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Orientation congruency effects for familiar objects: Coordinate transformations in object recognition

MPG-Autoren
http://pubman.mpdl.mpg.de/cone/persons/resource/persons83944

Graf,  M
Department Human Perception, Cognition and Action, Max Planck Institute for Biological Cybernetics, Max Planck Society;

http://pubman.mpdl.mpg.de/cone/persons/resource/persons84002

Kaping,  D
Department Human Perception, Cognition and Action, Max Planck Institute for Biological Cybernetics, Max Planck Society;

http://pubman.mpdl.mpg.de/cone/persons/resource/persons83839

Bülthoff,  HH
Department Human Perception, Cognition and Action, Max Planck Institute for Biological Cybernetics, Max Planck Society;

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Zitation

Graf, M., Kaping, D., & Bülthoff, H. (2005). Orientation congruency effects for familiar objects: Coordinate transformations in object recognition. Psychological Science, 16(3), 214-221. doi:10.1111/j.0956-7976.2005.00806.x.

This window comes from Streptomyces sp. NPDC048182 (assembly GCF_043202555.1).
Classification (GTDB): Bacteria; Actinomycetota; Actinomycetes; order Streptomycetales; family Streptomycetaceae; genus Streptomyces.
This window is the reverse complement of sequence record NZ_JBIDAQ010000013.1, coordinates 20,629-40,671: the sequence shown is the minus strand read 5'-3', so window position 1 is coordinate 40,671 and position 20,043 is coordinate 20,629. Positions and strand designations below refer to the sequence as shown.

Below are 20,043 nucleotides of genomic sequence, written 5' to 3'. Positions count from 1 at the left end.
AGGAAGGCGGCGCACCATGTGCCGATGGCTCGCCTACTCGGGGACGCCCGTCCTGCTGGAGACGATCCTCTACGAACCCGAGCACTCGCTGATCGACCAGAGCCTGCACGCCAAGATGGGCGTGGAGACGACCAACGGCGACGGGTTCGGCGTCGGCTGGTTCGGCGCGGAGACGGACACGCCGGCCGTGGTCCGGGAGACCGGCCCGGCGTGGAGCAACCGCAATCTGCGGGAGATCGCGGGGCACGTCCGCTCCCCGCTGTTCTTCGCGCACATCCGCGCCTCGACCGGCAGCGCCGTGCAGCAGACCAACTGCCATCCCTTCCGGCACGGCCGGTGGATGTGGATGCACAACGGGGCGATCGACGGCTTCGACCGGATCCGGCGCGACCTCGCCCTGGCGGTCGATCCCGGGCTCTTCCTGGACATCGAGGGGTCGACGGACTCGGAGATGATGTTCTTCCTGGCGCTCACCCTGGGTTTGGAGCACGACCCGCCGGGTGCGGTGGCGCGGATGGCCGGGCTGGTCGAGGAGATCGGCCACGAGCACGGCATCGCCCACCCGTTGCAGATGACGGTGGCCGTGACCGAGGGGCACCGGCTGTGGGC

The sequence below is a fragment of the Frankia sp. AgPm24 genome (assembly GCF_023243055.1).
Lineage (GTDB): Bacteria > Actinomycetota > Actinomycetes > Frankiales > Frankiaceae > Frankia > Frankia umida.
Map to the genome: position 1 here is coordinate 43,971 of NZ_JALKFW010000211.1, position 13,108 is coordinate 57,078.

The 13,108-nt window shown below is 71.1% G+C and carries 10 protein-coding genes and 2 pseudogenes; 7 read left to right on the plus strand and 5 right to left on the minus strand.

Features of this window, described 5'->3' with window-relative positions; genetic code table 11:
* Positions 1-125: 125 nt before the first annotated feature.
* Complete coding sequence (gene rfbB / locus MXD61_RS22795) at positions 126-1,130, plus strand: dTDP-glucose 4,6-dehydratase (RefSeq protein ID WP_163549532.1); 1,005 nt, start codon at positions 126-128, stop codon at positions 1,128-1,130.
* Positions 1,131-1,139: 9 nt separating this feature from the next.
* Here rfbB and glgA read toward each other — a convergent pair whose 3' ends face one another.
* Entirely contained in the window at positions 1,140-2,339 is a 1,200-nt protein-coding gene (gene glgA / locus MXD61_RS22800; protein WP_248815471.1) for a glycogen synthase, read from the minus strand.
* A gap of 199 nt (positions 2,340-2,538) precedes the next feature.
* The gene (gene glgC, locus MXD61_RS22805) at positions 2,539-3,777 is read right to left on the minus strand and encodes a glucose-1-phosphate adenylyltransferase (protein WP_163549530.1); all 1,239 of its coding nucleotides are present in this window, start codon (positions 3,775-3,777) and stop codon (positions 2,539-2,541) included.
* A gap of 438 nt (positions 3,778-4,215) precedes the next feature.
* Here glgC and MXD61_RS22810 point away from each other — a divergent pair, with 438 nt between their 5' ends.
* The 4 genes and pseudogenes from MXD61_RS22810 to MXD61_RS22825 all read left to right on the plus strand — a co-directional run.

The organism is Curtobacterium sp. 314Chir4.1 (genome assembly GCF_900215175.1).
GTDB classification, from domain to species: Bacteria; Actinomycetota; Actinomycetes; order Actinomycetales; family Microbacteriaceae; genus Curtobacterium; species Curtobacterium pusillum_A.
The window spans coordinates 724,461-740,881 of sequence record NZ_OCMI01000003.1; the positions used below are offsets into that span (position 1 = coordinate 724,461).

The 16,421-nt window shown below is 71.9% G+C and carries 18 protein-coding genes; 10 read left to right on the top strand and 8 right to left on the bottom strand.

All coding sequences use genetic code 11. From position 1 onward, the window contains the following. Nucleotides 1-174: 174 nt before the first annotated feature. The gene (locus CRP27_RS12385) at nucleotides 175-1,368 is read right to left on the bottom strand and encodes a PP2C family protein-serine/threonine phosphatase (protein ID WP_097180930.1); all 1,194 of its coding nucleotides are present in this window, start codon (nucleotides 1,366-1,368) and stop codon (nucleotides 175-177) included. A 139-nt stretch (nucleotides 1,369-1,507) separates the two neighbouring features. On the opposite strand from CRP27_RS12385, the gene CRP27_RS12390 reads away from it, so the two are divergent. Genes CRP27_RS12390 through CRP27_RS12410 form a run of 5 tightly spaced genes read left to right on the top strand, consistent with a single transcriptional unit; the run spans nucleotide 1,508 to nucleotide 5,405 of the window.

Zitierlink: http://hdl.handle.net/11858/00-001M-0000-0013-D5ED-A
Zusammenfassung
How do we recognize objects after spatial transformations? Recent neurocomputational models proposed that object recognition is based on coordinate transformations which align memory and stimulus representations. If the recognition of disoriented objects is achieved by adjusting a coordinate system (or reference frame) then recognition should be facilitated when the object is preceded by a different object in the same orientation. Two objects were presented in close temporal contiguity in brief masked displays, either in congruent or incongruent picture plane orientations. In two experiments, naming accuracy was higher for congruent orientations. The congruency effect was independent of superordinate category membership (Experiment 1), and was found for objects with different (horizontal or vertical) main axis of elongation (Experiment 2). The results indicate congruency effects for common familiar objects, even for dissimilar shapes. The findings are compatible with models in which object recognition is achi eved by an adjustment of a perceptual coordinate system.